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Wednesday 23 Aug 2017 | 08:57 | SYDNEY
Wednesday 23 Aug 2017 | 08:57 | SYDNEY

Resiliency in counter-terrorism policy

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COMMENTS

16 April 2008 08:16

If you've just discovered The Interpreter thanks to this short interview I did with AAP, the blog post you are looking for — questioning proposals for the Government to have new powers to monitor email — is here. But I treat the concept of resiliency in counter-terrorism policy in slightly more detail here and here.

To expand slightly on the point I tried to make in the interview about the Burnley Tunnel accident: terrorists have two aims in staging an attack. One is the direct damage they can cause, and another is the fear they can instill. Since we cannot defend every possible target against all terrorists all of the time, some attacks will succeed, and we will not be able to prevent the physical damage such attacks cause.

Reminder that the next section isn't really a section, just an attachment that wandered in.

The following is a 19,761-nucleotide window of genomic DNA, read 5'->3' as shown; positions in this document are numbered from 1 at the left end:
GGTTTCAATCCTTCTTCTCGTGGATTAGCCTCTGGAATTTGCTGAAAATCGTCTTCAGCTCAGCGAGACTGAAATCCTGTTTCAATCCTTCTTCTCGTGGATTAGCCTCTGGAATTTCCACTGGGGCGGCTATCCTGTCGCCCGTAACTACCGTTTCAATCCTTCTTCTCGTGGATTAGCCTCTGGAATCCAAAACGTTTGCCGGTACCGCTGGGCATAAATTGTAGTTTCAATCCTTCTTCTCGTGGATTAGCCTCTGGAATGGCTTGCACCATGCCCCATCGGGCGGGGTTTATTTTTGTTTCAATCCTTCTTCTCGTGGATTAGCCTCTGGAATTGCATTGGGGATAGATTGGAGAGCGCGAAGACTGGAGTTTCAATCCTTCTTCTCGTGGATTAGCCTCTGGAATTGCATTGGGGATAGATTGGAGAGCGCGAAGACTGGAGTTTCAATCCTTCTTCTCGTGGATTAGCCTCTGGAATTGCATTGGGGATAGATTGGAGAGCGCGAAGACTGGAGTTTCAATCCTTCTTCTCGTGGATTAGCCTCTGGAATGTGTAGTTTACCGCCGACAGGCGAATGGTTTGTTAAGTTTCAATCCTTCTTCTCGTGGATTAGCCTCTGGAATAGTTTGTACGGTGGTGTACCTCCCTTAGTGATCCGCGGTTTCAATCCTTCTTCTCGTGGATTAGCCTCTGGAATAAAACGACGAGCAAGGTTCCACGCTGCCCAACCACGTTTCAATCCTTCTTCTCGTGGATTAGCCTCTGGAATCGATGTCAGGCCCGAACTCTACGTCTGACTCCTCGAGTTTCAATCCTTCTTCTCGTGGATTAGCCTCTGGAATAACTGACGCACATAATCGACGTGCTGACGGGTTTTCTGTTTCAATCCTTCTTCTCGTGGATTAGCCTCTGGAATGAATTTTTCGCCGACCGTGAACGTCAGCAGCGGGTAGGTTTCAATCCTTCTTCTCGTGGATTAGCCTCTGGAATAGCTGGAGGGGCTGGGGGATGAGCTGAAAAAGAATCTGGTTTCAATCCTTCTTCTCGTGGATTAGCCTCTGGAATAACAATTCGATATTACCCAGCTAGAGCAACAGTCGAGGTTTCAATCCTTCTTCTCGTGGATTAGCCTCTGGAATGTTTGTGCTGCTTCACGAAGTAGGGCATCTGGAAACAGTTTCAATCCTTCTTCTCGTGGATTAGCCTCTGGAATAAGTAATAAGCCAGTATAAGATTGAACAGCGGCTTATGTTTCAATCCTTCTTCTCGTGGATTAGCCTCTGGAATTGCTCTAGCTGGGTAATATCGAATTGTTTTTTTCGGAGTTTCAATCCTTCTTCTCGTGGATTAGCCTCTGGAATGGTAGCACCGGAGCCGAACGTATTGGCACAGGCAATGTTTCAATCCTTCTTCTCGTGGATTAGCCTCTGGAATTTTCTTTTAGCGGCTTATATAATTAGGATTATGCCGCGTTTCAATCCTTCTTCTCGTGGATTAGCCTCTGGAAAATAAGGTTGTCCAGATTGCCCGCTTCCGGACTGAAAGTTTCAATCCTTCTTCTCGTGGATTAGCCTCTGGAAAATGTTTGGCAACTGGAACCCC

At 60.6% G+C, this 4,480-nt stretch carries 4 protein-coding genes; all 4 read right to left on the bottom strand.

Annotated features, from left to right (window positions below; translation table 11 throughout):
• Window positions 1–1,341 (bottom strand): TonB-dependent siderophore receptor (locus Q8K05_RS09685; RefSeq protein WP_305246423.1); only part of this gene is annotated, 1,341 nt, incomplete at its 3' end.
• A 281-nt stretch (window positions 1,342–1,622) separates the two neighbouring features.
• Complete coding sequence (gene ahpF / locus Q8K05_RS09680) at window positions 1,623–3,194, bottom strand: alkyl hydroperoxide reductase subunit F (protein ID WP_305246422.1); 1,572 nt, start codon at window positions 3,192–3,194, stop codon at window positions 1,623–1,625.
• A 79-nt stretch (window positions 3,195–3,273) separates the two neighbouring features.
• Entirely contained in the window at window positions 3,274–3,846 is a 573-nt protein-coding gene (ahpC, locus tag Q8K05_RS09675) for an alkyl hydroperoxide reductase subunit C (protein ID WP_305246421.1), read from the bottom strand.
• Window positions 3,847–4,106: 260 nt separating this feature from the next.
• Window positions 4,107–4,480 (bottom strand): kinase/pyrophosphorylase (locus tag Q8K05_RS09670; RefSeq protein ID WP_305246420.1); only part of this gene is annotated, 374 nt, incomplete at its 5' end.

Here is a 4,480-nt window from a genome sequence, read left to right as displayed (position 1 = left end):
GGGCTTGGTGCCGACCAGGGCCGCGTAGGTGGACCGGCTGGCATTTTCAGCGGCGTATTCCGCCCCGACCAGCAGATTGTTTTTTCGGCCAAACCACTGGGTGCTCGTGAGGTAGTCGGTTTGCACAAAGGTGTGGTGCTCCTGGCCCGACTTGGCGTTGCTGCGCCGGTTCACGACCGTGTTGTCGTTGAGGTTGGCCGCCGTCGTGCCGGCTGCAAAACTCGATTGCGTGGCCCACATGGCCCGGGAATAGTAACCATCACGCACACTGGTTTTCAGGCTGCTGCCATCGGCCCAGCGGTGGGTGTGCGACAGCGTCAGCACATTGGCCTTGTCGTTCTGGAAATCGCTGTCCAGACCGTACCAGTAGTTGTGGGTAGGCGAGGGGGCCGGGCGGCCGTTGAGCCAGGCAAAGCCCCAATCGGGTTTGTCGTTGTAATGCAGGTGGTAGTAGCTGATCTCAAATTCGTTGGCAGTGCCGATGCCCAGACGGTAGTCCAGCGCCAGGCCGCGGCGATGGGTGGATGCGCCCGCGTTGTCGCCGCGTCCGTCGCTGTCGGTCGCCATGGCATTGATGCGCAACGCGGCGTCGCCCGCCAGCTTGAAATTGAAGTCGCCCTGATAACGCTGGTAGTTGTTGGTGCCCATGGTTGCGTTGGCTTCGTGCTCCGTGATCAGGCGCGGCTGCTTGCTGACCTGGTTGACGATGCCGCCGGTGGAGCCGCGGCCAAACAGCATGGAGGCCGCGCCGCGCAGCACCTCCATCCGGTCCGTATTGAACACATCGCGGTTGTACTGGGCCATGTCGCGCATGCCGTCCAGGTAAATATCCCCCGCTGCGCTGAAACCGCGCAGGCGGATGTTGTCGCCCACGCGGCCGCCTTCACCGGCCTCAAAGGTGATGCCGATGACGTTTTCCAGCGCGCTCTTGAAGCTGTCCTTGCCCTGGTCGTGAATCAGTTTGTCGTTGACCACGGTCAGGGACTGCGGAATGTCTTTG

But we can make a choice to limit the psychological and propaganda damage, partly by recovering as quickly as possible. It took five days to reopen Burnley Tunnel to traffic. In Israel, it has been the practice to try to return the scene of a suicide bombing to normalcy within hours of the attack, in order to send the message to the groups responsible for the attack that their actions have not had a disproportionate psychological or political impact. If the Burnley accident had been a terrorist attack, the long disruption to Melbourne life would have sent just the opposite message — that terrorism can be hugely disruptive well beyond its direct physical effects.

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